NEW YORK—The lights dim, the theater palpitates with energy, and the conductor deftly lifts his baton to signal the musicians to begin. The ring of the gong, a traditional Chinese percussion instrument, pierces the silence.
What follows is an energetic, mellifluous harmony of classical Chinese instruments like the pipa and the erhu combined with instruments of a traditional Western symphony. This unique blend of sounds cascades through the theater, enthralling audiences, as the curtains rise to reveal a heavenly scene of dancing on stage.
Attending Shen Yun Performing Arts opening night, on Jan. 14, at the David H. Koch Theater was Paul Solomon, a musician for the Forest Hills Symphony Orchestra.
He loved everything about the performance, from the skillful dancing to the vibrant, hand-made costumes. But as a musician, he was most captivated by the musical side of the performance.
Mr. Solomon had seen New York-based Shen Yun perform last year as well. He enjoyed the music of the performance so much he immediately purchased the orchestra CD. Now he regularly listens to Shen Yun’s compositions while driving.
As Shen Yun conductor and composer Gao Yuan said in an interview, within the Shen Yun orchestra, “you’ll hear the grandeur of the Western symphony, along with the unique, ethnic infusion of traditional Chinese instruments.” The idea was pioneered by the Shen Yun company and has never been done before.
Many audience members around the world, like Mr. Solomon, have praised Shen Yun for this refreshing and innovative approach to music. “It’s just wonderful, the mixing,” Mr. Solomon said. “I loved the way the oboe worked with the Chinese percussion. If you just told me that, in my mind imagining that, I would not think it would work. But it works beautifully—absolutely wonderfully.”
He particularly enjoyed the performance of erhu virtuoso Qi Xiaochun. The erhu, sometimes referred to as the Chinese violin, is a classical Chinese instrument with only two strings. It is nonetheless immensely expressive.
“I was just blown away by the effortlessness. As a violinist, when we have to play a pizzicato, we can hold [the bow] and pluck. But [the erhu player] had to balance the bow on her legs while plucking with one hand on the two-stringed instrument. That was unbelievably technically difficult, and she did it effortlessly,” Mr. Solomon said.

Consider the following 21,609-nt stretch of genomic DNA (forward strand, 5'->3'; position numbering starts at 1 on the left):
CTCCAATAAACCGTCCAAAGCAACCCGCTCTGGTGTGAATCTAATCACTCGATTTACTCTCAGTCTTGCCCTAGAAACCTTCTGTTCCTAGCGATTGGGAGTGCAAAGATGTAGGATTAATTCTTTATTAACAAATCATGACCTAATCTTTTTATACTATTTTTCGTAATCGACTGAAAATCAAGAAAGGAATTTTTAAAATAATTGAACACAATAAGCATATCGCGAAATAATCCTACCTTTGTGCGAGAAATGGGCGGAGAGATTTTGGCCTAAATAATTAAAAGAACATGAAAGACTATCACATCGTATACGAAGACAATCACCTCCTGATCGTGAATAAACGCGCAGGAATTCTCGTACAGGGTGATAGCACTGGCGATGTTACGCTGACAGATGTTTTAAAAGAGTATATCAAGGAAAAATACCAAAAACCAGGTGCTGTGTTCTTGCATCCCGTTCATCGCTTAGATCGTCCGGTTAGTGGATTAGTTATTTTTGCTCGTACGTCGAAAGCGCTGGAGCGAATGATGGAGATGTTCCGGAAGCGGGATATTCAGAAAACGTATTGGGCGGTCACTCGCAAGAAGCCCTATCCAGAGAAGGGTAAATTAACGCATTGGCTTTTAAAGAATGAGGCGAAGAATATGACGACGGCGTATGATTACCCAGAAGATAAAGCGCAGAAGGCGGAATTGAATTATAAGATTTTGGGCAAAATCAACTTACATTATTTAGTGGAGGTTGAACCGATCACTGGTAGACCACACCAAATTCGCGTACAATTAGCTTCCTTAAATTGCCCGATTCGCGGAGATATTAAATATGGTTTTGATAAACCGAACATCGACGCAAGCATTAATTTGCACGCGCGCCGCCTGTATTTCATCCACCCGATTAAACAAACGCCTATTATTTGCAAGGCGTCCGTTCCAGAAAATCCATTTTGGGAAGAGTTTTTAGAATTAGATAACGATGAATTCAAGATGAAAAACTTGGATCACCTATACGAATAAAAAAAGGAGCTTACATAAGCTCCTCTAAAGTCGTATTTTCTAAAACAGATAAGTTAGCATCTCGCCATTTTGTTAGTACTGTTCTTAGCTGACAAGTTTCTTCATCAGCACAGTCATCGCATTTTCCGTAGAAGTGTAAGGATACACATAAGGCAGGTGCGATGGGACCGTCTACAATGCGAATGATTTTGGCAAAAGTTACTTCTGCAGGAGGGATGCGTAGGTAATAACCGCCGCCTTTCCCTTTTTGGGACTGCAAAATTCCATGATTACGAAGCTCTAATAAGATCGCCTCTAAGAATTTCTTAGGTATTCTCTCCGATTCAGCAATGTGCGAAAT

He also praised the singers of Shen Yun for not just their technical skill, but their power, and the profound spiritual messages conveyed through the lyrics of their songs. “It was just a completely powerful performance. It was really very moving mentally,” he said.
Shen Yun, a New-York based company, strives to revive and preserve a traditional culture nearly crushed by the Chinese Communist Party’s policies in the past century, and Mr. Solomon greatly appreciated these efforts.
Growing up in New York, Mr. Solomon said he had little understanding of what the communists really did—erase a culture. Nor did he understand what traditional Chinese culture was, as in the West we could only catch glimmers of it here and there.
“It’s important to preserve heritage. It’s amazing. I had no clue there were 5,000 years of such beautiful history [in China],” Mr. Solomon said.
The violinist felt Shen Yun offered a richly artistic and cultural experience, as well as a heartwarming message about goodness and faith and beauty. “By bringing this out for people to see, it not only spreads the message, but also spreads the beauty. Good will come from it—from both the musical message and the spiritual experience.”
And Shen Yun’s appeal is not limited to only adults. “This is one of the few things you can bring children to that is completely at every age level,” Mr. Solomon said. He had brought his two children, one 8 and the other 11, to see the the performance last year, and the two greatly enjoyed it.
“The whole show was precision, beauty, mystery, magic. It was just unbelievable,” Mr. Solomon concluded.
Reporting by NTD Television and Irene Luo
New York-based Shen Yun Performing Arts has four touring companies that perform simultaneously around the world. For more information, visit Shen Yun Performing Arts.
Epoch Times considers Shen Yun Performing Arts the significant cultural event of our time. We have proudly covered audience reactions since Shen Yun’s inception in 2006.